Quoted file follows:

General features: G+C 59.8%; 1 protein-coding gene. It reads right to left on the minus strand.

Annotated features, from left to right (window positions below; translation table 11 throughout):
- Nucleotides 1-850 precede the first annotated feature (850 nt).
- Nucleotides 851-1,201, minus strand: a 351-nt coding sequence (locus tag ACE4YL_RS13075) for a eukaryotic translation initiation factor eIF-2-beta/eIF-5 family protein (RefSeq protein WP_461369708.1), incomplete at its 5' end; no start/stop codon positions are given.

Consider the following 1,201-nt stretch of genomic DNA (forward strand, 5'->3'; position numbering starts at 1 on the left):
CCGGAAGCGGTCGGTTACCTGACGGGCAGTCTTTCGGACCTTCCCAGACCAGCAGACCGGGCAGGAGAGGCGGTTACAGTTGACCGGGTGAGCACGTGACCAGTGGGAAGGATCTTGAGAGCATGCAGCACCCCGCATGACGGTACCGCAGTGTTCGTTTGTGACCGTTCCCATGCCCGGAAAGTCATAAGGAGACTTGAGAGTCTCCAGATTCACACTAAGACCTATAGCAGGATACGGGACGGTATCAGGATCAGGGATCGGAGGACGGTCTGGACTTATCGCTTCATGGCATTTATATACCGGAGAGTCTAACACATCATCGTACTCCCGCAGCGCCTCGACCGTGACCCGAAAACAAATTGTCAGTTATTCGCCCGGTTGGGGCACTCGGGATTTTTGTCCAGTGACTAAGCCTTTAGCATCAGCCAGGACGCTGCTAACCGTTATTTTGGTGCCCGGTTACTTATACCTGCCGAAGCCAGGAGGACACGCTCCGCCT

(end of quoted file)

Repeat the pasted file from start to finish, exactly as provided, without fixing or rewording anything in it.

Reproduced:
General features: G+C 59.8%; 1 protein-coding gene. It reads right to left on the minus strand.

Annotated features, from left to right (window positions below; translation table 11 throughout):
- Nucleotides 1-850 precede the first annotated feature (850 nt).
- Nucleotides 851-1,201, minus strand: a 351-nt coding sequence (locus tag ACE4YL_RS13075) for a eukaryotic translation initiation factor eIF-2-beta/eIF-5 family protein (RefSeq protein WP_461369708.1), incomplete at its 5' end; no start/stop codon positions are given.

Consider the following 1,201-nt stretch of genomic DNA (forward strand, 5'->3'; position numbering starts at 1 on the left):
CCGGAAGCGGTCGGTTACCTGACGGGCAGTCTTTCGGACCTTCCCAGACCAGCAGACCGGGCAGGAGAGGCGGTTACAGTTGACCGGGTGAGCACGTGACCAGTGGGAAGGATCTTGAGAGCATGCAGCACCCCGCATGACGGTACCGCAGTGTTCGTTTGTGACCGTTCCCATGCCCGGAAAGTCATAAGGAGACTTGAGAGTCTCCAGATTCACACTAAGACCTATAGCAGGATACGGGACGGTATCAGGATCAGGGATCGGAGGACGGTCTGGACTTATCGCTTCATGGCATTTATATACCGGAGAGTCTAACACATCATCGTACTCCCGCAGCGCCTCGACCGTGACCCGAAAACAAATTGTCAGTTATTCGCCCGGTTGGGGCACTCGGGATTTTTGTCCAGTGACTAAGCCTTTAGCATCAGCCAGGACGCTGCTAACCGTTATTTTGGTGCCCGGTTACTTATACCTGCCGAAGCCAGGAGGACACGCTCCGCCT